Facts of this character taken by themselves would perhaps be sufficient to convince most philologists that in Sumerian we have an arbitrarily compounded cryptography just as Halevy believes, but these facts cannot be taken by themselves, as the evidences of the purely linguistic basis of Sumerian are stronger than these apparent proofs of its artificial character.
Furthermore, in a real cryptography or secret language, of which English has several, we find only phenomena based on the language from which the artificial idiom is derived.
This non-Semitic system, which is found, in many instances, on alternate lines with a regular Semitic translation, in other cases in opposite columns to a Semitic rendering, and again without any Semitic equivalent at all, has been held by one school, founded and still vigorously defended by the distinguished French Assyriologist, Joseph Halevy, to be nothing more than a priestly system of cryptography based, of course, on the then current Semitic speech.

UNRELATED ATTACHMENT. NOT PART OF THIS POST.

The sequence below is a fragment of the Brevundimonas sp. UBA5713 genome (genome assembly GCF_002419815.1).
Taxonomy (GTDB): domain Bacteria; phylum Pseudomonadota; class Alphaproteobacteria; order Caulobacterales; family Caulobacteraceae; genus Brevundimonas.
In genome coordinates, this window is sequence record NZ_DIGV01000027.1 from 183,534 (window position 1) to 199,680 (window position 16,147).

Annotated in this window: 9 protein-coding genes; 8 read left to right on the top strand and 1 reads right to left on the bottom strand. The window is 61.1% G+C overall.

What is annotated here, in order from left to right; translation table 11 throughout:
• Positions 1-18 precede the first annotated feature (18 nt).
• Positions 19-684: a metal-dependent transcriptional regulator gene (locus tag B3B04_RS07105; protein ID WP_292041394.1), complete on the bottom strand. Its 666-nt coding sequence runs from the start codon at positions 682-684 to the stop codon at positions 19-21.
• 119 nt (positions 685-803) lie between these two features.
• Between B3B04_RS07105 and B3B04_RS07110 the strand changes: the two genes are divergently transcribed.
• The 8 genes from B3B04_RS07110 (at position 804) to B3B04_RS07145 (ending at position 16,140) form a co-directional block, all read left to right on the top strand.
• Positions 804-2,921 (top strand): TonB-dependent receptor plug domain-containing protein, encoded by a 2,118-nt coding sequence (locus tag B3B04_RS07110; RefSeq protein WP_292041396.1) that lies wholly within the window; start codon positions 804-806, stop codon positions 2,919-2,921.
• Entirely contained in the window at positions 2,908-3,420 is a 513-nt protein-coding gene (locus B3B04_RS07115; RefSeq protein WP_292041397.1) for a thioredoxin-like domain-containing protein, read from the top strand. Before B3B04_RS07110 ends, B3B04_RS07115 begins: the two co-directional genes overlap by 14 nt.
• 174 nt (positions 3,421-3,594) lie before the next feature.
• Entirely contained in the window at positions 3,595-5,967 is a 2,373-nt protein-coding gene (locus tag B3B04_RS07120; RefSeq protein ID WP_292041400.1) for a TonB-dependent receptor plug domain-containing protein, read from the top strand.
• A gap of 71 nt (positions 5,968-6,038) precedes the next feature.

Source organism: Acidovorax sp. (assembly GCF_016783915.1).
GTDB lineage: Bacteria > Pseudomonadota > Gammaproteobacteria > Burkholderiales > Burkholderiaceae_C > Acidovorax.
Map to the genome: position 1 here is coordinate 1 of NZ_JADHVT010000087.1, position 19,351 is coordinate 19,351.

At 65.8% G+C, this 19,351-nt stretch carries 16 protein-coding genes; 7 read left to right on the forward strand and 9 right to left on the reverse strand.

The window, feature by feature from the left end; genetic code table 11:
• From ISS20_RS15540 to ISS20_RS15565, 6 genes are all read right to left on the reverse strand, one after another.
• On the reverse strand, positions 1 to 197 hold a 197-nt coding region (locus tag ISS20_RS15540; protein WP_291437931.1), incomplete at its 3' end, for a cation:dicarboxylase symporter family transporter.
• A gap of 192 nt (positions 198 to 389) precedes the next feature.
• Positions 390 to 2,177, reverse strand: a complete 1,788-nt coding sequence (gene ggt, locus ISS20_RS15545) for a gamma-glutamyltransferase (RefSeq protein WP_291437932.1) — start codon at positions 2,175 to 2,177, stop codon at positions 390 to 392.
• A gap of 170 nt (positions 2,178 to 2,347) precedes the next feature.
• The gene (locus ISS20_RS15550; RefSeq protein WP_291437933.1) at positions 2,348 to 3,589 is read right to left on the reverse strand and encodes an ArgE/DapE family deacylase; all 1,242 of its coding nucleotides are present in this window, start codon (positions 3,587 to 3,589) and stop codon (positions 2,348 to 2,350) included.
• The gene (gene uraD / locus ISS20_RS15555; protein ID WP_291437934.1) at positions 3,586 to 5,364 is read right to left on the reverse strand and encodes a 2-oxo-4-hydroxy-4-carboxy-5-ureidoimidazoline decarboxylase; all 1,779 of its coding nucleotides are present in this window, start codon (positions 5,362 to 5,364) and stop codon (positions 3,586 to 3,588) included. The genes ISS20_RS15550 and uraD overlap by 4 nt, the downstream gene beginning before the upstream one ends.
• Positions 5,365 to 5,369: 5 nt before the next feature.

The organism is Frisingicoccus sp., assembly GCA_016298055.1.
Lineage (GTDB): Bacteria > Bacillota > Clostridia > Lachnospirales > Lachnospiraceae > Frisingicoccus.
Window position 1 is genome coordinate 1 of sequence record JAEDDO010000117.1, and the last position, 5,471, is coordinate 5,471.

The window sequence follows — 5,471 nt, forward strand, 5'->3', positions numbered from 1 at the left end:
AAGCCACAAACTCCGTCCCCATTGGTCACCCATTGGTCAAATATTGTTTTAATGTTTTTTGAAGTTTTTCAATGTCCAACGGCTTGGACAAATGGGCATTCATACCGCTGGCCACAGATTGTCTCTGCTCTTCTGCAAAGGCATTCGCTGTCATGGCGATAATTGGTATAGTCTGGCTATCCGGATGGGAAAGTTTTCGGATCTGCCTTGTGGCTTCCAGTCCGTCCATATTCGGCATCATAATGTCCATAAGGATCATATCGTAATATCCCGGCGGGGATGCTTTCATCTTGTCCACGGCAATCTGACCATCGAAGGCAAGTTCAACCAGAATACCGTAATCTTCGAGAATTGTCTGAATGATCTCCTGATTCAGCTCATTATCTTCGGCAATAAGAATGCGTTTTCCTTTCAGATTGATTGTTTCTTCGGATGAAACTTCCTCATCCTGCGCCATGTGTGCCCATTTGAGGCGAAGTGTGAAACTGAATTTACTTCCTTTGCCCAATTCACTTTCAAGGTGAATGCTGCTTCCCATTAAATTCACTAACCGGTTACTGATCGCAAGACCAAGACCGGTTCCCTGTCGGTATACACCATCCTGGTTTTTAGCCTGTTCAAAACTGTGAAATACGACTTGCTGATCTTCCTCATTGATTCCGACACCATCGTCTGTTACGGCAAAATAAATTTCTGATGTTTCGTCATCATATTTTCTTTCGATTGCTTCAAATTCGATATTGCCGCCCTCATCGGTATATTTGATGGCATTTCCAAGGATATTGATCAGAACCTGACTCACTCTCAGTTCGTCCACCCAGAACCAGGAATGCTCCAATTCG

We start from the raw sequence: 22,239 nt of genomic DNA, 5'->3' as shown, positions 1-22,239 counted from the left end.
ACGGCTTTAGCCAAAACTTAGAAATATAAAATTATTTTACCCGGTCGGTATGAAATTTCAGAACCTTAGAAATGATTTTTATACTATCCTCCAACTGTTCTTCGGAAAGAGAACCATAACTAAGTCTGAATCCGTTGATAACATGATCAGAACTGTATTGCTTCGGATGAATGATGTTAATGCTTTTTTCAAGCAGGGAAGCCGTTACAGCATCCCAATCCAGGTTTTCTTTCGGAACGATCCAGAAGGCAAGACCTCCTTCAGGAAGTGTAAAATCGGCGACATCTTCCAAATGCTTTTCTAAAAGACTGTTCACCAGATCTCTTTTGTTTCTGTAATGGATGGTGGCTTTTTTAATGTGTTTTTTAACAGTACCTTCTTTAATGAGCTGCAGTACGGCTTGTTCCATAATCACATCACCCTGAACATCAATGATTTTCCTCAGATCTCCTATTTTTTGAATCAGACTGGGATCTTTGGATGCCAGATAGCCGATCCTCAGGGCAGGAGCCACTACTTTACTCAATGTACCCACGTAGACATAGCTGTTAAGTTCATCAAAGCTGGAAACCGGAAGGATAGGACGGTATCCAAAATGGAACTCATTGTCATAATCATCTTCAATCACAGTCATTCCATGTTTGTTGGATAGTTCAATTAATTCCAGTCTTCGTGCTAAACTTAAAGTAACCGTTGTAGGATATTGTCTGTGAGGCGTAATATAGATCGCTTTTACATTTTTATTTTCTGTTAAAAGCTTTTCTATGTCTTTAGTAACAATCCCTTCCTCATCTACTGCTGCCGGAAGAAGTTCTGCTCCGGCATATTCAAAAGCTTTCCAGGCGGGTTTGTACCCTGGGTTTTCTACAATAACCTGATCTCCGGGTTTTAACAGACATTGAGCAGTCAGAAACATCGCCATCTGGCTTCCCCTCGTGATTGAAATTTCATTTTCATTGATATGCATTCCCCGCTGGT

To regard these letters as ciphers is a precarious hypothesis, for the simple reason that cryptography is not to be looked for in the very infancy of Arabic writing.
Certainly no cryptography based exclusively on Semitic could exhibit this sort of interchange.